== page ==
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Family or Domestic Violence

Last updated: 04 August 2021

Family violence

If you or someone you know are facing family violence, please call the National Anti-Violence Helpline (NAVH) at 1800-777-0000 (24/7, open to all genders and ages).

If there is imminent danger to life and safety

Please call the police at 999, or go to your nearest neighbourhood Police Post or Centre for help. The police can provide you with a referral letter to go to the hospital for medical examination and treatment. You can also see our guide to making a police report

If there is physical injury

Please seek medical treatment or examination at your nearest hospital or clinic. Even if you or the person you are supporting do not wish to take action against the abuser, it is advisable that you visit the doctor to have your injuries treated as well as documented as evidence of the abuse.

If you are looking for shelter

Most crisis shelters in Singapore require referrals from an agency. If you are experiencing family/domestic violence and are in need of temporary shelter, please approach a Family Service Centres , the police, or one of the following Family Violence Specialist Centres:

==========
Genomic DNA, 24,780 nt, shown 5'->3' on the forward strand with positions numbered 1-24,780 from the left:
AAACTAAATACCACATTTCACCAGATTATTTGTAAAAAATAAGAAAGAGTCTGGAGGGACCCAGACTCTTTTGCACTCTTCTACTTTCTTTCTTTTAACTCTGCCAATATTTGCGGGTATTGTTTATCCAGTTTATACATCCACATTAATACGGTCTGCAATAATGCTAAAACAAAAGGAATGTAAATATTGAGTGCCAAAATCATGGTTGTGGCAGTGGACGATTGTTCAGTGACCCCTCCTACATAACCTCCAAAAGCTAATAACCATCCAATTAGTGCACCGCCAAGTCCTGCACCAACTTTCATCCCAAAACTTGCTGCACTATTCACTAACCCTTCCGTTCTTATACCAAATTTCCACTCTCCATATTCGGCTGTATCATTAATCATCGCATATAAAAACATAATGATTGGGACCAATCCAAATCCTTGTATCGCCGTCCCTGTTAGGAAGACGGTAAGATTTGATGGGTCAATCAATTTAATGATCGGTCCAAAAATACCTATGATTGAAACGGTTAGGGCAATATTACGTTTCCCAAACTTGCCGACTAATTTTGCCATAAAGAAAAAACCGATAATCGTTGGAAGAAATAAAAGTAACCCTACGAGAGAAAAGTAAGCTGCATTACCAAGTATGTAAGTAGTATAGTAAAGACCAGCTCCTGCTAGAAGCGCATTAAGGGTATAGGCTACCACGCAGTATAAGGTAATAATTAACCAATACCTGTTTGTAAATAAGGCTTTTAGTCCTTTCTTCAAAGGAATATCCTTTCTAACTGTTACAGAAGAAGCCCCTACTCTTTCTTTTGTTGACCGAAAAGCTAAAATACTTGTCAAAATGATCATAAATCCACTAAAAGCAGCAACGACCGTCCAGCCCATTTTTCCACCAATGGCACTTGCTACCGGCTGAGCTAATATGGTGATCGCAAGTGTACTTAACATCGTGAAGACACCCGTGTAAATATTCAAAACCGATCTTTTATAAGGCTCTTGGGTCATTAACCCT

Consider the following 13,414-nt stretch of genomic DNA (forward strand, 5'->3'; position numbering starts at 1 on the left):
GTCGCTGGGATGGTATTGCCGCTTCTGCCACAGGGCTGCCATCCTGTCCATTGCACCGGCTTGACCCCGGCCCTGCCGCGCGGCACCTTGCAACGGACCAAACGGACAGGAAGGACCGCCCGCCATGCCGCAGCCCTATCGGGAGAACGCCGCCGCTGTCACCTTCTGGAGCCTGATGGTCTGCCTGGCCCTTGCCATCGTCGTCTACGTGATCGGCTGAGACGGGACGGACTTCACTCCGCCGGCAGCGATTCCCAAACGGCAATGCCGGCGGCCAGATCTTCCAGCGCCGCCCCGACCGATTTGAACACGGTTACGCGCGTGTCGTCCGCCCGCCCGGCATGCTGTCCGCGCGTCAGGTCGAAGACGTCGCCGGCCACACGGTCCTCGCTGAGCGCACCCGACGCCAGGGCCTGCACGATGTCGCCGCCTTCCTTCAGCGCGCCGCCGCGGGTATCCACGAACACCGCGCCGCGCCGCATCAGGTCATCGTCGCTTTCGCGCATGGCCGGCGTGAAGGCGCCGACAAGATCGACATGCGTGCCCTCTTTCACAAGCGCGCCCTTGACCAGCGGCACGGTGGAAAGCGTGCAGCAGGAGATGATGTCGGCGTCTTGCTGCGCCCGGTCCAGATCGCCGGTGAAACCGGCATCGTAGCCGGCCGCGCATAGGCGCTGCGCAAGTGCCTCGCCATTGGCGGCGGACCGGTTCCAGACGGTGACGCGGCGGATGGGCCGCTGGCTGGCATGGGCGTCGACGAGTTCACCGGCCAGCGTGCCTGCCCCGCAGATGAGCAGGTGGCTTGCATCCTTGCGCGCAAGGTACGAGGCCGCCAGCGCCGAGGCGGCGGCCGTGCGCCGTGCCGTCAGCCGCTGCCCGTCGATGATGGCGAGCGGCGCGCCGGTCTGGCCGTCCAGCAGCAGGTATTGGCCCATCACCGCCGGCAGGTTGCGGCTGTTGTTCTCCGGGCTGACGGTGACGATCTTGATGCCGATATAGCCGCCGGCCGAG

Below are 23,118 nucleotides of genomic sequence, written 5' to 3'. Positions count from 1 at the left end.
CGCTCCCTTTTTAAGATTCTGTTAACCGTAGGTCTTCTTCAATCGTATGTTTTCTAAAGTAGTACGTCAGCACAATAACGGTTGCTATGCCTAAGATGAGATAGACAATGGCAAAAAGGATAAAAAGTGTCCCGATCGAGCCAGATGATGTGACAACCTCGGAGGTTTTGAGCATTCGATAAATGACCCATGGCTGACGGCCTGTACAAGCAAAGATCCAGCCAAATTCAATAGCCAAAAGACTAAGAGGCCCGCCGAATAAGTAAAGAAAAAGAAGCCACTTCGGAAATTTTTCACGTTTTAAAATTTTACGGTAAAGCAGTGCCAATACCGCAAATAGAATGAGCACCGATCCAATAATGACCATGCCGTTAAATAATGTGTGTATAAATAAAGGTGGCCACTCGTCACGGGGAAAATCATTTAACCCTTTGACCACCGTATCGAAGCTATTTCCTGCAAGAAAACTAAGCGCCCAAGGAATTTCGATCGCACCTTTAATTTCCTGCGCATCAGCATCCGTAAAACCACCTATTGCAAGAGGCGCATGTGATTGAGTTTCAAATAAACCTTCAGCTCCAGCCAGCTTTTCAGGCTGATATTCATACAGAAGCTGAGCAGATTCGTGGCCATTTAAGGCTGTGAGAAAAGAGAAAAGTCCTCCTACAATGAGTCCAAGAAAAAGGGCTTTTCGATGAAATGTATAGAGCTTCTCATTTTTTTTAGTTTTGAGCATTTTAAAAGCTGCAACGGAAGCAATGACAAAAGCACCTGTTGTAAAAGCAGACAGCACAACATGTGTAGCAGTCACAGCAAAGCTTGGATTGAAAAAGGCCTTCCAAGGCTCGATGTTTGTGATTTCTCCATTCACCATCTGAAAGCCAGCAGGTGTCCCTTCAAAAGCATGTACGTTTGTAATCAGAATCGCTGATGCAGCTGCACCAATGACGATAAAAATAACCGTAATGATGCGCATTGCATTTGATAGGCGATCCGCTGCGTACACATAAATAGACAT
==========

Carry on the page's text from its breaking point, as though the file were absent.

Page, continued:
For more information on family violence and what you can do, please visit MSF’s page on family violence

Child abuse

Please call the police at 999 immediately if the child’s life and safety is in imminent danger.

If you suspect that a minor is in need of support, you can contact the National Anti-Violence Helpline at 1800-777-0000 (24/7, open to all genders and ages).

Child Protection Services

You can also contact any of the following Child Protection Services who offer specialised support services for children:

Advice for first responders

AWARE’s SACC has advice for responding to cases of child sexual abuse :

  • “A supportive, non-judgmental first response is pivotal in cases of child sexual abuse. If a child speaks up, listen and believe them. If you notice behavioural changes or sexualised behaviour in a child, gently investigate instead of shutting the child down. Though first instincts might be to scold, there are better ways to listen, show empathy, and seek help together with the survivor—e.g. by allowing the child to finish speaking, and assuring them that they are listened to, not judged or blamed.”
Further information

For more information, please refer to the following: